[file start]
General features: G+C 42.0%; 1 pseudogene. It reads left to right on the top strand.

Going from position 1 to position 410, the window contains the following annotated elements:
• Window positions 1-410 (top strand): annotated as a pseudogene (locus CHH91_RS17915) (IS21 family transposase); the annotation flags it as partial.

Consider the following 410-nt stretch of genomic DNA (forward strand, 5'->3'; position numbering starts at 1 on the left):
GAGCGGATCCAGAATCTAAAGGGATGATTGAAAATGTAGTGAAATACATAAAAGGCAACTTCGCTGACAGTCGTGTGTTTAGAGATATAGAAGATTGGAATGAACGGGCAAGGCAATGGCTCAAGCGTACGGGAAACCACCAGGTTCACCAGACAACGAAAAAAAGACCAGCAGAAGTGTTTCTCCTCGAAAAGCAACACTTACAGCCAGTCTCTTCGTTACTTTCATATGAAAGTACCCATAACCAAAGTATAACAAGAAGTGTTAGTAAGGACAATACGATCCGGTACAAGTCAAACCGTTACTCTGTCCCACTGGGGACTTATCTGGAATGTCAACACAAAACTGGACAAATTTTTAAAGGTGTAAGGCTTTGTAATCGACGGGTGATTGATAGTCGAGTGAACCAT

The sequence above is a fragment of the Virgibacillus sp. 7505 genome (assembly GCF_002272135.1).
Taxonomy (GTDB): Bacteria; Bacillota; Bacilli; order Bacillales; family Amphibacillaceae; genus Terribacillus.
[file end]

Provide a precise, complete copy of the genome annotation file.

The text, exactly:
General features: G+C 42.0%; 1 pseudogene. It reads left to right on the top strand.

Going from position 1 to position 410, the window contains the following annotated elements:
• Window positions 1-410 (top strand): annotated as a pseudogene (locus CHH91_RS17915) (IS21 family transposase); the annotation flags it as partial.

Consider the following 410-nt stretch of genomic DNA (forward strand, 5'->3'; position numbering starts at 1 on the left):
GAGCGGATCCAGAATCTAAAGGGATGATTGAAAATGTAGTGAAATACATAAAAGGCAACTTCGCTGACAGTCGTGTGTTTAGAGATATAGAAGATTGGAATGAACGGGCAAGGCAATGGCTCAAGCGTACGGGAAACCACCAGGTTCACCAGACAACGAAAAAAAGACCAGCAGAAGTGTTTCTCCTCGAAAAGCAACACTTACAGCCAGTCTCTTCGTTACTTTCATATGAAAGTACCCATAACCAAAGTATAACAAGAAGTGTTAGTAAGGACAATACGATCCGGTACAAGTCAAACCGTTACTCTGTCCCACTGGGGACTTATCTGGAATGTCAACACAAAACTGGACAAATTTTTAAAGGTGTAAGGCTTTGTAATCGACGGGTGATTGATAGTCGAGTGAACCAT

The sequence above is a fragment of the Virgibacillus sp. 7505 genome (assembly GCF_002272135.1).
Taxonomy (GTDB): Bacteria; Bacillota; Bacilli; order Bacillales; family Amphibacillaceae; genus Terribacillus.